Question: How do I know when to re-pot a ZZ plant?

Answer: Zamioculcas zamiifolia or "ZZ plant" is not one of the plants I know well, I admit. After some reading, I found out it is a rainforest plant, but has about 3-4 months of dry conditions. The plant apparently does not do well when pot-bound / crowded; hence, it may stop developing new leaves and stems. That may be the indicator that it's time to re-pot. It is apparently an excellent houseplant that grows well indoors and has few if any pest issues. It may drop its leaves once a year and appear dead, but that is apparently just its dormant behavior. Soil should be well-drained. It does not need much fertilizer - either a slow release balanced fertilizer every three months or a very dilute liquid fertilizer (1/4 strength) when you water.

Friday, September 12, 2014

Just Wait Out Foreign Grain Beetles

Jeffrey Hahn, Extension Educator

Jeff Hahn, Univ. of MN Extension

Photo 1: Don't confuse tiny foreign grain beetles for flies or fleas

Very small, brownish beetles are being found in some buildings, especially homes that have been recently constructed. Proper identification is critical as these beetles may be confused for other insects, such as fruit flies, drain flies, or fleas. A foreign grain beetle is about 1/12th inch long and reddish brown with a flattened body.

Foreign grain beetles can also fly which is why they might be confused for small-sized flies. However, foreign grain beetles have a generally harder body compared to the softer bodied flies. Fleas also have a relatively hard body but are fattened instead from to side to side; fleas are also wingless and can't fly.

The favorite food of foreign grain beetles is fungi and so they are typically found in relatively damp areas. They are often associated with new construction because the moisture in wall voids when construction is first completed in conducive for fungi which then provides a food source for the foreign grain beetles. Despite their name, foreign grain beetles are not typically found infesting food products in homes. They prefer to attack old, moldy grain products.

Fortunately foreign grain beetles are only a temporary nuisance. Adult beetles are active during late summer and early fall and then go away on their own. The beetles will survive only for one or two years in a home before it becomes too dry to support fungi and the beetles. Tolerate foreign grain beetles until they go away on their own. The best control is physical removal, e.g. with a vacuum. Insecticides do not prevent foreign grain beetles from appearing and their use is not recommended.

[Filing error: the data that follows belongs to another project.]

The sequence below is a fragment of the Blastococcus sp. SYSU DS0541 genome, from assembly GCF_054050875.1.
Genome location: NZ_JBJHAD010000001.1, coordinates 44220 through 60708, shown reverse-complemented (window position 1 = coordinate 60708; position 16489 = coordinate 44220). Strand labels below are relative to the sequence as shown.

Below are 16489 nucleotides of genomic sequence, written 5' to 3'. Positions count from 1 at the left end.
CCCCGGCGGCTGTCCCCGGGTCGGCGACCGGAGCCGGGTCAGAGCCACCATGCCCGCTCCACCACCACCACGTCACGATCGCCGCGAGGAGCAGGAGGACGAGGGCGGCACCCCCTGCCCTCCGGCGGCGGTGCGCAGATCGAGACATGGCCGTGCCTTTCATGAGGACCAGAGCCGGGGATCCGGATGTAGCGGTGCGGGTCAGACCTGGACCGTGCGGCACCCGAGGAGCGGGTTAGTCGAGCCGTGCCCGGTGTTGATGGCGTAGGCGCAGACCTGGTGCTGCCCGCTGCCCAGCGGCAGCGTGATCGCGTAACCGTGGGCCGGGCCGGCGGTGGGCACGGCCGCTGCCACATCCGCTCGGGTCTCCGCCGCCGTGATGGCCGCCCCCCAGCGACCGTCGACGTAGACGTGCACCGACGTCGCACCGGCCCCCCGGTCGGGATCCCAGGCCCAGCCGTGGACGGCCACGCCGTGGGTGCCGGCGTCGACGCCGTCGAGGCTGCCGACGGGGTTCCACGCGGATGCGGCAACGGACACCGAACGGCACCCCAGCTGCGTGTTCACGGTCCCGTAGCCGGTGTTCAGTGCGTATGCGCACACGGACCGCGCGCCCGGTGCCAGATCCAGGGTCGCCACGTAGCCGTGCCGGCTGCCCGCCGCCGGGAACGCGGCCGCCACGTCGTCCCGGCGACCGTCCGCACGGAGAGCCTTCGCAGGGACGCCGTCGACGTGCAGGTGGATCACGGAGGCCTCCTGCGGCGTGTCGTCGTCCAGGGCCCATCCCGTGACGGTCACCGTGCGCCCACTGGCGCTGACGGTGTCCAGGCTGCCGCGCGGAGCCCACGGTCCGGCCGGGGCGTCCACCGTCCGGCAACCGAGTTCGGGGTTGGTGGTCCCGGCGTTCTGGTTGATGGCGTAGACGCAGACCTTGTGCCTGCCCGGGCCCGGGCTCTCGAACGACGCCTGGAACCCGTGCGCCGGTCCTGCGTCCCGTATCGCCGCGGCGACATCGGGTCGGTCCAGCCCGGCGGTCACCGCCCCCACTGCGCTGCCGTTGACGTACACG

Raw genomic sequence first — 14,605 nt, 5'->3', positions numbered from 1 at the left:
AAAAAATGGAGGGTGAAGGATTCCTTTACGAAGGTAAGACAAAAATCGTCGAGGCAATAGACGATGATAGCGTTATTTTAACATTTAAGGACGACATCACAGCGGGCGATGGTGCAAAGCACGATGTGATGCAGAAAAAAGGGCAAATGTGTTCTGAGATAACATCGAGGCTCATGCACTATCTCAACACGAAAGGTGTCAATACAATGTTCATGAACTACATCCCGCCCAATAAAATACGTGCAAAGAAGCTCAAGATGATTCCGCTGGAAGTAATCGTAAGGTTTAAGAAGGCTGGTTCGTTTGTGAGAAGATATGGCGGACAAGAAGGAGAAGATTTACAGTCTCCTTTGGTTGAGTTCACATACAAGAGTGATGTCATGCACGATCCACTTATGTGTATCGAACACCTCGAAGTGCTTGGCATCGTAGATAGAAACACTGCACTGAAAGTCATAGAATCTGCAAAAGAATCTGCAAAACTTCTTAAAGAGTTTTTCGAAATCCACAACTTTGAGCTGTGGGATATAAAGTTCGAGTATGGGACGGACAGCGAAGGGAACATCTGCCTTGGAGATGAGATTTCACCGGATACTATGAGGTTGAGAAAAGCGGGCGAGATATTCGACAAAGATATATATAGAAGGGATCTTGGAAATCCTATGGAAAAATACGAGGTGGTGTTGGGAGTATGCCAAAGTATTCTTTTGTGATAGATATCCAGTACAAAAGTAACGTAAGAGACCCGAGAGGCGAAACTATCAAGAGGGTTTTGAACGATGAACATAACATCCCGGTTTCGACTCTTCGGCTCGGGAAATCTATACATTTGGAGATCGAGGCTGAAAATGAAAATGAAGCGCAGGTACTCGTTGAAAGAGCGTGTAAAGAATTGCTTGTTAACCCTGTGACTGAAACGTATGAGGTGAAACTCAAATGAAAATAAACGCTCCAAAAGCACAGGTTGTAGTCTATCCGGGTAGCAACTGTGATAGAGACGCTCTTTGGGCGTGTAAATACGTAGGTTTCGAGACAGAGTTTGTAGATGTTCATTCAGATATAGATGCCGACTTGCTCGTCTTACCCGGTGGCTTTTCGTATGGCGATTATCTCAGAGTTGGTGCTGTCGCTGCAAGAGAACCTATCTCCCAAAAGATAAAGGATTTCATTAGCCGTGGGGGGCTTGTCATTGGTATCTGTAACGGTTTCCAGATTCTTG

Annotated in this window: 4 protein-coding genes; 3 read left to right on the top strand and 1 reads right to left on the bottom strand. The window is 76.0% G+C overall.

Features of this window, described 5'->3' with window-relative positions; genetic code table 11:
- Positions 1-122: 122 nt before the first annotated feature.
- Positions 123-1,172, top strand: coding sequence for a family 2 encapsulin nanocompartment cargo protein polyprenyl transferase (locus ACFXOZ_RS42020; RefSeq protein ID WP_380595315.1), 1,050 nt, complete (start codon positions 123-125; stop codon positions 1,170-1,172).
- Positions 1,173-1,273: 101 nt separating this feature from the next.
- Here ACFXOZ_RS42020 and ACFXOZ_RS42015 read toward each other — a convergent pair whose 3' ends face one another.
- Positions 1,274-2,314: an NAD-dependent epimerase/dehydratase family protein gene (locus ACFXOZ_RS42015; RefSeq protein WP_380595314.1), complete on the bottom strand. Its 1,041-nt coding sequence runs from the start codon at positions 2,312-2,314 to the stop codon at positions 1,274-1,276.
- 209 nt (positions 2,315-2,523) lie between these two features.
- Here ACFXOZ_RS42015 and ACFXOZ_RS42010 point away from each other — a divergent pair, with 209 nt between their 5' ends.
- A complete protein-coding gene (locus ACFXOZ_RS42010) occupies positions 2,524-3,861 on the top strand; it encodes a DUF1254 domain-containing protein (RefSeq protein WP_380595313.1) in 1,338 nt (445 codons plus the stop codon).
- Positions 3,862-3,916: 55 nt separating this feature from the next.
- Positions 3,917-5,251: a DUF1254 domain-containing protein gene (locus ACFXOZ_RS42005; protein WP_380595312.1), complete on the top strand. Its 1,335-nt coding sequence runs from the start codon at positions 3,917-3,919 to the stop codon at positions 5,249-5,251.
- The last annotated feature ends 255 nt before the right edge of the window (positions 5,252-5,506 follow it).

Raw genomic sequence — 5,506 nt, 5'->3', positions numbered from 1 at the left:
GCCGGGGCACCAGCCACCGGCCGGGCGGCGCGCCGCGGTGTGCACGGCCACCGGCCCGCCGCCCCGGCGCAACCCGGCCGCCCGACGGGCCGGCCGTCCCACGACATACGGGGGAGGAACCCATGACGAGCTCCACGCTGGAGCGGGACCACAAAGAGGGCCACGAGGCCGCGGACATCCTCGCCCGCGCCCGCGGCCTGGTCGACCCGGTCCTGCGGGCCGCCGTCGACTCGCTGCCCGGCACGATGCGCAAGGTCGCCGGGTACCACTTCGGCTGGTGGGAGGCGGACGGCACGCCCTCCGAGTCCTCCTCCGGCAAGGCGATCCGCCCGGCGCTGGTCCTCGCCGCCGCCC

Click here for more information on foreign grain beetles.

Monday, September 8, 2014

WCCO Radio "Smart Gardens" Q&A - September 6, 2014

Thanks for listening!

We aren't always able to answer everyone's texted questions on the air, so we try to post a few along with answers here in the Yard & Garden News blog. Remember that you can always visit the U of M Extension Garden website for loads of gardening resources.

Hope you join us and our host Denny Long every Saturday, 8-9am, on WCCO Smart Gardens and happy gardening!

20140714_123750.jpgQuestion: It looks like my Black-Eyed Susans have powdery mildew. Will they be OK next year and what can I do?

Answer: Powdery mildew is a common fungus in Minnesota landscapes that results in a white powdery covering over leaves. Usually damage is cosmetic and the plant recovers fine the next year. The best means of managing this pest is to (1) select resistant plants, (2) space plants properly to ensure air circulation, (3) water at the base of the plant (vs. overhead watering) to minimize splashing spores onto leaves, and (4) clear away infected plant material. Fungicides are available, but usually not necessary and especially near the end of the growing season when plants are starting to dieback for the winter. More about powdery mildew.

Question: My bee balm is done blooming. When can I cut back the dead blooms?

Answer: You should deadhead (cut off) spent blooms on perennials like bee balm (Monarda) throughout the growing season. This improves the look of the plant, reduces the plant energy going into producing seed, and also can prompt a second, though typically smaller, re-bloom. About pruning perennials.

Question: When should you prune spireas?

Answer: When you prune a flowering shrub depends on whether the plant blooms in the spring (on old wood) or in summer (on new wood). If the plant blooms in the spring, it grows or "sets" flower buds for the next year within a few weeks of blooming, so it should be pruned within two weeks of flowering. If the plant blooms in the summer, flower buds are produced on the new spring growth, and it should be pruned in late fall or early spring before growth begins. More about pruning shrubs.

Question: I have a row of crabapples I have diagnosed as having apple scab. Is this something I can treat myself or do I need a professional?

Answer: Like all gardening problems, a correct diagnosis is critical before deciding on any mode of action. Apple scab can be managed by a home gardener with fungicides. More about managing apple scab.

P1250030.JPGLooking forward, Minnesota gardeners can reduce pests (diseases, weeds and detrimental insects) by choosing resistant plant cultivars and varieties that are suitable to the conditions of your site (light, soil, hardiness zone, etc.). It's also critical to a healthy landscape to space plants according to their mature size to ensure better air circulation and light to reach the plants, and the plants to achieve their natural form. Mulch plants and water at the base pf the plant to avoid splashing soil-borne pathogens (fungi, bacterial, etc.) onto lower leaves. Properly pruning plants and cleaning up dead leaves and other plant debris from your garden will also help reduce pests that overwinter in these materials.